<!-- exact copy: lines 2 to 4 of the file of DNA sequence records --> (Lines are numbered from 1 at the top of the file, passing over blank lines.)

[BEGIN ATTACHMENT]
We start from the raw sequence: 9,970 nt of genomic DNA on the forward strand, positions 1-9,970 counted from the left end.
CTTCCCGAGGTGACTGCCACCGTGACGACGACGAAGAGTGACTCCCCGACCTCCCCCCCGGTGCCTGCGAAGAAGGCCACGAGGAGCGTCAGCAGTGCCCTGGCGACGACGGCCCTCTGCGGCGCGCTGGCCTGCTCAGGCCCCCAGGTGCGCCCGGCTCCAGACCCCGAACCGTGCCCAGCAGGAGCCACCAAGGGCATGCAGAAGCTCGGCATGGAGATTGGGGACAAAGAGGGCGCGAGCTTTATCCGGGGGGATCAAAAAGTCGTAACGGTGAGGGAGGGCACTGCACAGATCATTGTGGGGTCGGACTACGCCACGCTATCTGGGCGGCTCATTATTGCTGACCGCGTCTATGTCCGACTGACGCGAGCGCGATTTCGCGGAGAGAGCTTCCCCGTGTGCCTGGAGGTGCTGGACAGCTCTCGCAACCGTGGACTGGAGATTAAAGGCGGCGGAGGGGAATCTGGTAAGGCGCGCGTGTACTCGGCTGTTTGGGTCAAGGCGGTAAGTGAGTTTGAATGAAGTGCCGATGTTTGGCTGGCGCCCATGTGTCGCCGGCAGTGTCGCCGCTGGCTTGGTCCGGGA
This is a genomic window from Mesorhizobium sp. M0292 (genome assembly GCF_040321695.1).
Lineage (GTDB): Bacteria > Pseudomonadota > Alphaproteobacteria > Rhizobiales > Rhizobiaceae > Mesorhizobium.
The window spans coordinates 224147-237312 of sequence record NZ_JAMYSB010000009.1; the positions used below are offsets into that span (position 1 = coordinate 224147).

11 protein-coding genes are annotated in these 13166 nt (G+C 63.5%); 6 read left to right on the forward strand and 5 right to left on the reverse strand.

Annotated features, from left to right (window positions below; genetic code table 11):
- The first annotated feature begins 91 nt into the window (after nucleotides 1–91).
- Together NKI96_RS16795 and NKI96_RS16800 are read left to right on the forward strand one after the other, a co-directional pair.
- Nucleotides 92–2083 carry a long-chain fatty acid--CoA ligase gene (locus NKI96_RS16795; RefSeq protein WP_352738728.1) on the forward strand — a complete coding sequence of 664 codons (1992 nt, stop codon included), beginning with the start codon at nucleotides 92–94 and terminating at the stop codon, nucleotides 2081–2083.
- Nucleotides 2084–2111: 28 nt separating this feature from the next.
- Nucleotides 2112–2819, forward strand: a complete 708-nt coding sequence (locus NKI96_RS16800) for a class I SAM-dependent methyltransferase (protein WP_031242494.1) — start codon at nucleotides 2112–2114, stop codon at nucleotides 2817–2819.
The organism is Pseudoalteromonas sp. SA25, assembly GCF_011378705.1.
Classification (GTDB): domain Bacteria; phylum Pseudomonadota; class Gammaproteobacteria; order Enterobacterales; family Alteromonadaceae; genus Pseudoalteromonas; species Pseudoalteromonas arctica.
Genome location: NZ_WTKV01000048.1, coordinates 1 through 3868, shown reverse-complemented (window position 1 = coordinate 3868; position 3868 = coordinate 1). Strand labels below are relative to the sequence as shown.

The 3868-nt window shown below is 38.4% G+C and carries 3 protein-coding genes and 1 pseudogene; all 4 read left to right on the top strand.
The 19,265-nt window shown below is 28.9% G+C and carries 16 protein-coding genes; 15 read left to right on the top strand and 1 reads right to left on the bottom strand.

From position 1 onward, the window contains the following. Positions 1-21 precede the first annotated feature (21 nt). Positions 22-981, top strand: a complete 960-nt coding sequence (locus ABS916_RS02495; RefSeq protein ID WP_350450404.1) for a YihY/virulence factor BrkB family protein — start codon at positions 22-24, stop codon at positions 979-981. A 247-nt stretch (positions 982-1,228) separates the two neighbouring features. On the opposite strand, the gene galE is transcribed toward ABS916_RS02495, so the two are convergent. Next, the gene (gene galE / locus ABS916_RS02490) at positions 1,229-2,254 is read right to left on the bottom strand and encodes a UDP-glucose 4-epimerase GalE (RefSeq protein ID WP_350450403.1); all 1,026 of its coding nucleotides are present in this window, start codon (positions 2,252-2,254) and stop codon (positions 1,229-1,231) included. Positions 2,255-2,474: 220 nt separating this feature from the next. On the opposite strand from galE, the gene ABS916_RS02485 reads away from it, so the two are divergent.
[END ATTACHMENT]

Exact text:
CTTCCCGAGGTGACTGCCACCGTGACGACGACGAAGAGTGACTCCCCGACCTCCCCCCCGGTGCCTGCGAAGAAGGCCACGAGGAGCGTCAGCAGTGCCCTGGCGACGACGGCCCTCTGCGGCGCGCTGGCCTGCTCAGGCCCCCAGGTGCGCCCGGCTCCAGACCCCGAACCGTGCCCAGCAGGAGCCACCAAGGGCATGCAGAAGCTCGGCATGGAGATTGGGGACAAAGAGGGCGCGAGCTTTATCCGGGGGGATCAAAAAGTCGTAACGGTGAGGGAGGGCACTGCACAGATCATTGTGGGGTCGGACTACGCCACGCTATCTGGGCGGCTCATTATTGCTGACCGCGTCTATGTCCGACTGACGCGAGCGCGATTTCGCGGAGAGAGCTTCCCCGTGTGCCTGGAGGTGCTGGACAGCTCTCGCAACCGTGGACTGGAGATTAAAGGCGGCGGAGGGGAATCTGGTAAGGCGCGCGTGTACTCGGCTGTTTGGGTCAAGGCGGTAAGTGAGTTTGAATGAAGTGCCGATGTTTGGCTGGCGCCCATGTGTCGCCGGCAGTGTCGCCGCTGGCTTGGTCCGGGA
This is a genomic window from Mesorhizobium sp. M0292 (genome assembly GCF_040321695.1).
Lineage (GTDB): Bacteria > Pseudomonadota > Alphaproteobacteria > Rhizobiales > Rhizobiaceae > Mesorhizobium.